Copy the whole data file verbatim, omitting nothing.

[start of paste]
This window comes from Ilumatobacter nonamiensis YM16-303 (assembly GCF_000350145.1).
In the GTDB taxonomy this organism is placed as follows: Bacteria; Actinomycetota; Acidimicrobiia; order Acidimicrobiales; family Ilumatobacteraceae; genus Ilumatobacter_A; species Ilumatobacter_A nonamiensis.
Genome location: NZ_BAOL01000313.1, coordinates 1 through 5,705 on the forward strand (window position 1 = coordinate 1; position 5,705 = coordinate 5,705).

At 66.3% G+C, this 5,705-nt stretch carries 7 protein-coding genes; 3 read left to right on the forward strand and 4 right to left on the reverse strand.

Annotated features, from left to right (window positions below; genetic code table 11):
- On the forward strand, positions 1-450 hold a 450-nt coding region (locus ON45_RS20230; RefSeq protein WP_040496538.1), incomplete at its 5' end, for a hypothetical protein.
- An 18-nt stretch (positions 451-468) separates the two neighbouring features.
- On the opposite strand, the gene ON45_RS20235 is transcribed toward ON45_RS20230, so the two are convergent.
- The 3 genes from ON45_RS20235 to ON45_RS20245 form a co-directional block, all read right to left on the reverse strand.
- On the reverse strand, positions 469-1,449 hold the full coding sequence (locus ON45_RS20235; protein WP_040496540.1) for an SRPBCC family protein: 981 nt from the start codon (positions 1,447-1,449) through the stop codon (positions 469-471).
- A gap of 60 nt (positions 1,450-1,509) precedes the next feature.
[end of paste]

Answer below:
This window comes from Ilumatobacter nonamiensis YM16-303 (assembly GCF_000350145.1).
In the GTDB taxonomy this organism is placed as follows: Bacteria; Actinomycetota; Acidimicrobiia; order Acidimicrobiales; family Ilumatobacteraceae; genus Ilumatobacter_A; species Ilumatobacter_A nonamiensis.
Genome location: NZ_BAOL01000313.1, coordinates 1 through 5,705 on the forward strand (window position 1 = coordinate 1; position 5,705 = coordinate 5,705).

At 66.3% G+C, this 5,705-nt stretch carries 7 protein-coding genes; 3 read left to right on the forward strand and 4 right to left on the reverse strand.

Annotated features, from left to right (window positions below; genetic code table 11):
- On the forward strand, positions 1-450 hold a 450-nt coding region (locus ON45_RS20230; RefSeq protein WP_040496538.1), incomplete at its 5' end, for a hypothetical protein.
- An 18-nt stretch (positions 451-468) separates the two neighbouring features.
- On the opposite strand, the gene ON45_RS20235 is transcribed toward ON45_RS20230, so the two are convergent.
- The 3 genes from ON45_RS20235 to ON45_RS20245 form a co-directional block, all read right to left on the reverse strand.
- On the reverse strand, positions 469-1,449 hold the full coding sequence (locus ON45_RS20235; protein WP_040496540.1) for an SRPBCC family protein: 981 nt from the start codon (positions 1,447-1,449) through the stop codon (positions 469-471).
- A gap of 60 nt (positions 1,450-1,509) precedes the next feature.